E’Silva told her audience she started having OBEs as a young girl. “I always had weird experiences when I was young, even at the age of five. I was scared of falling asleep so I’d put all my energy into my big toe. I have no idea why! I would then transfer my body’s energy to different parts of my body. Unwittingly I was practising yoga nidra,” she said, referring to the type of yoga that puts a person in a state of consciousness between waking and sleeping, also known as yogic sleep.

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“Many people think this experience is just a very vivid dream,” she continued. “But it is much more than that – it feels incredibly real and it can be life changing. It shows you that you are more than your physical body – your awareness can live outside of your physical body. And that’s really powerful.”

E’Silva wants people to be sceptical, to question what she is saying – a trait born out of many years in journalism working for CNN, Al Jazeera and NBC.

“It’s good to be sceptical – just stay open to this being a possibility,” she said. “To really know this is a truth; you have to experience OBEs for yourself. Everyone is capable of having them.”

A few weeks later at the SharedSpace studio in Causeway Bay, e’Silva – who is also a certified yoga teacher – shared more about OBEs and her time at The Monroe Institute (TMI), a charity in the US state of Virginia that specialises in OBE induction.

TMI was established by the late Robert Monroe, a radio broadcasting executive known for his studies into altered consciousness. He wrote the 1971 book Journeys Out of the Body and is credited with coining the phrase “out-of-body experiences”. Since the early 1950s, Monroe’s pioneering research linked sound patterns with behaviour, claiming certain combinations of frequencies can enhance alertness while others can induce sleep.

Monroe developed Hemi-Sync, a patented audio technology comprising beats that are claimed to help people experience enhanced OBEs. E’Silva said she has successfully used this technology, and that gong baths, flotation tanks and yoga nidra also help her enter an OBE state.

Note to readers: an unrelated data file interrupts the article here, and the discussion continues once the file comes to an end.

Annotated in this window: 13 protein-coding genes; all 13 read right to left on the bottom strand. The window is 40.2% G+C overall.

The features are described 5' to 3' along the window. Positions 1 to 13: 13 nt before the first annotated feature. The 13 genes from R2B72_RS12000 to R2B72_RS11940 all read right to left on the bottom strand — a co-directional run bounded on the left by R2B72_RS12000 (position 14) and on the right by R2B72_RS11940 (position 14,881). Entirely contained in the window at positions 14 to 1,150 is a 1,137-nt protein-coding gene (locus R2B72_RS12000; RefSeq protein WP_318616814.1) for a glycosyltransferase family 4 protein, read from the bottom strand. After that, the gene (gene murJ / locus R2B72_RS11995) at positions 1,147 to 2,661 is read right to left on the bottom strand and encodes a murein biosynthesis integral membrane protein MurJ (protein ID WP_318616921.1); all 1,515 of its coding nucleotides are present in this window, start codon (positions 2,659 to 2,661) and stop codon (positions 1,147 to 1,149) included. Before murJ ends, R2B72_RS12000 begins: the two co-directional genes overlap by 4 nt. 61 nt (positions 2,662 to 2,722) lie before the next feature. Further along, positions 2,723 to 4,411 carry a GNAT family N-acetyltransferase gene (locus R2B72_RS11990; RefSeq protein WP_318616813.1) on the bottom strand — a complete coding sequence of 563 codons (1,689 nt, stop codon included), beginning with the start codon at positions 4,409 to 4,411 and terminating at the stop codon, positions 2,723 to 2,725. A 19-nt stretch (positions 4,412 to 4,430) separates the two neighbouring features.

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Another person with a lot to say on the subject is American doctor Eben Alexander. After spending more than 25 years as an academic neurosurgeon, dealing with patients rendered comatose by trauma, brain tumours, ruptured aneurysms, infections and strokes, Alexander thought he had a good idea about the workings of the brain. Then on November 10, 2008, he fell into a coma caused by a rare and mysterious bacterial meningoencephalitis. He spent a week in a coma on a ventilator, his survival prospects bleak.

On the seventh day, to everyone’s surprise, he awoke, his memory wiped. What he recalled, however, was an odyssey deep into another realm that was “more real than this earthly one”.

“Out-of-body experiences are one example of non-local consciousness – when our consciousness transcends the natural boundary of our physical body – and are often a component of near-death experiences,” Alexander said by email from the US.

Alexander, who wrote the 2012 bestseller Proof of Heaven: A Neurosurgeon’s Journey into the Afterlife, says neuroscience is gradually unravelling the fundamental relationship between mind and brain. However, the evidence and its best interpretations, “which deeply involve the interpretation of the measurement paradox in quantum physics”, are contrary to the conventional scientific model of materialism.

“[The interpretations] hint at a more profound connection between all sentient beings and the universe, in a way that greatly enhances our ability to influence emerging reality,” Alexander said.

He added that his newest book, Living in a Mindful Universe, addresses the current status of this exciting discussion. “I would love to come to Hong Kong and discuss these important matters of consciousness. There is really no cultural difference in OBE experiences.”